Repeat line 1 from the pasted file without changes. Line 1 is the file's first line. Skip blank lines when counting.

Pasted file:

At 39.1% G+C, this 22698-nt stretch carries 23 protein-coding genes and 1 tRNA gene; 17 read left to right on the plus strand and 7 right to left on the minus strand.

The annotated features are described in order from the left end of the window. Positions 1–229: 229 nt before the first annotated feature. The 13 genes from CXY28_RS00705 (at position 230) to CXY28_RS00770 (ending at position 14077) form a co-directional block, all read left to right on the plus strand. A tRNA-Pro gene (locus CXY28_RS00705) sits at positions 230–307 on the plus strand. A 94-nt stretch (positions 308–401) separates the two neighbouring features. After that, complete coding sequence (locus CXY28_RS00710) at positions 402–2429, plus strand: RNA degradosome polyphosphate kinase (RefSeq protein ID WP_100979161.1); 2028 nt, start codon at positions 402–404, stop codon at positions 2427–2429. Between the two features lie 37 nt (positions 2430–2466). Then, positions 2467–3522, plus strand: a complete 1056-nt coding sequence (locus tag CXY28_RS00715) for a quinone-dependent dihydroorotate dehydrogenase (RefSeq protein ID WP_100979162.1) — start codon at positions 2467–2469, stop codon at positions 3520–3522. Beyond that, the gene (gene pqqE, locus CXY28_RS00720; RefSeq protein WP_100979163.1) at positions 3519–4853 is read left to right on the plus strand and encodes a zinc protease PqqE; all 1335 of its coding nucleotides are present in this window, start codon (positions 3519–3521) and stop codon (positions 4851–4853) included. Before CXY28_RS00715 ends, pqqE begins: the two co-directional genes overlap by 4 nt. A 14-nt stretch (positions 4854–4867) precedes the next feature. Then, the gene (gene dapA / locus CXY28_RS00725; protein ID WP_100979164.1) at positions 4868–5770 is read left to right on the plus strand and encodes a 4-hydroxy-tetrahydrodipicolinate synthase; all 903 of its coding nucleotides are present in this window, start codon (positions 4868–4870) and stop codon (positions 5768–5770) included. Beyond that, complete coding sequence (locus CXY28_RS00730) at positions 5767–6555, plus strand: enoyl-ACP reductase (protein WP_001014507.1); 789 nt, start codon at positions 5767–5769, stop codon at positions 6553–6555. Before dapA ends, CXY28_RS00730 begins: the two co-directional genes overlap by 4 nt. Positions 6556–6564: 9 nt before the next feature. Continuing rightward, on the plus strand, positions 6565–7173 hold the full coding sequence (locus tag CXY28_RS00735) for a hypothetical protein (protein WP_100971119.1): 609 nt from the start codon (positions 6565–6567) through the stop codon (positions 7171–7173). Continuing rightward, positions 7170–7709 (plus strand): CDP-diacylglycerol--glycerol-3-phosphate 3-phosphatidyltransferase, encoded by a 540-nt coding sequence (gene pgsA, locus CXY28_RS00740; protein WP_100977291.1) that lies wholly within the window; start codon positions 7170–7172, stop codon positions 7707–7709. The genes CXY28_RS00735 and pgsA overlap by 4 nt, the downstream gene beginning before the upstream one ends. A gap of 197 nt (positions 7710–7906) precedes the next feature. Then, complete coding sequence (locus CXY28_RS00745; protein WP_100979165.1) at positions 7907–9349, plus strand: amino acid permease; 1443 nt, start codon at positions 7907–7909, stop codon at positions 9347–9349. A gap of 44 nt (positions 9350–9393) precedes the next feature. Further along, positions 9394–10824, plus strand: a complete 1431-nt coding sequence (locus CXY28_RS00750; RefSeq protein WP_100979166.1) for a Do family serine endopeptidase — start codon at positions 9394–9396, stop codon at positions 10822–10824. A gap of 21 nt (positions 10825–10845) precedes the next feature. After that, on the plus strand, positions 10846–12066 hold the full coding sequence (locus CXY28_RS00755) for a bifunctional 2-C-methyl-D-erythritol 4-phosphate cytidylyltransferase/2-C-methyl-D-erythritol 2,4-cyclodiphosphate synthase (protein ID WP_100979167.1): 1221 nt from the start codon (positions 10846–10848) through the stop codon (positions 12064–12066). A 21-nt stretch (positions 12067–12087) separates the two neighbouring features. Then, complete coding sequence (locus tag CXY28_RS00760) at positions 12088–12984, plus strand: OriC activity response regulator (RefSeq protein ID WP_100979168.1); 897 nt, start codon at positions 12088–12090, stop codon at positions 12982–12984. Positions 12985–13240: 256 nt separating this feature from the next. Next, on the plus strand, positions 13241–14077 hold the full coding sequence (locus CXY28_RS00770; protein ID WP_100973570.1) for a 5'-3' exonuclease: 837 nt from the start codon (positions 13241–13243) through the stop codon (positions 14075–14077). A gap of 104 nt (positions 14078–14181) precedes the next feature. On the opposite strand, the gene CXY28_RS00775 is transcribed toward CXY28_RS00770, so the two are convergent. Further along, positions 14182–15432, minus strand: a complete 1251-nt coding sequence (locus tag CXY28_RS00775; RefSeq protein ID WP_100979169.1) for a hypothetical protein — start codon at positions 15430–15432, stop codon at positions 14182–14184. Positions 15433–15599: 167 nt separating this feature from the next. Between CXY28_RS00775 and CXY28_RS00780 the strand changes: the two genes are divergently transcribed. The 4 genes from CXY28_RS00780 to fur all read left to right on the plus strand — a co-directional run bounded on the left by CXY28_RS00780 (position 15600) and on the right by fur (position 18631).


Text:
At 39.1% G+C, this 22698-nt stretch carries 23 protein-coding genes and 1 tRNA gene; 17 read left to right on the plus strand and 7 right to left on the minus strand.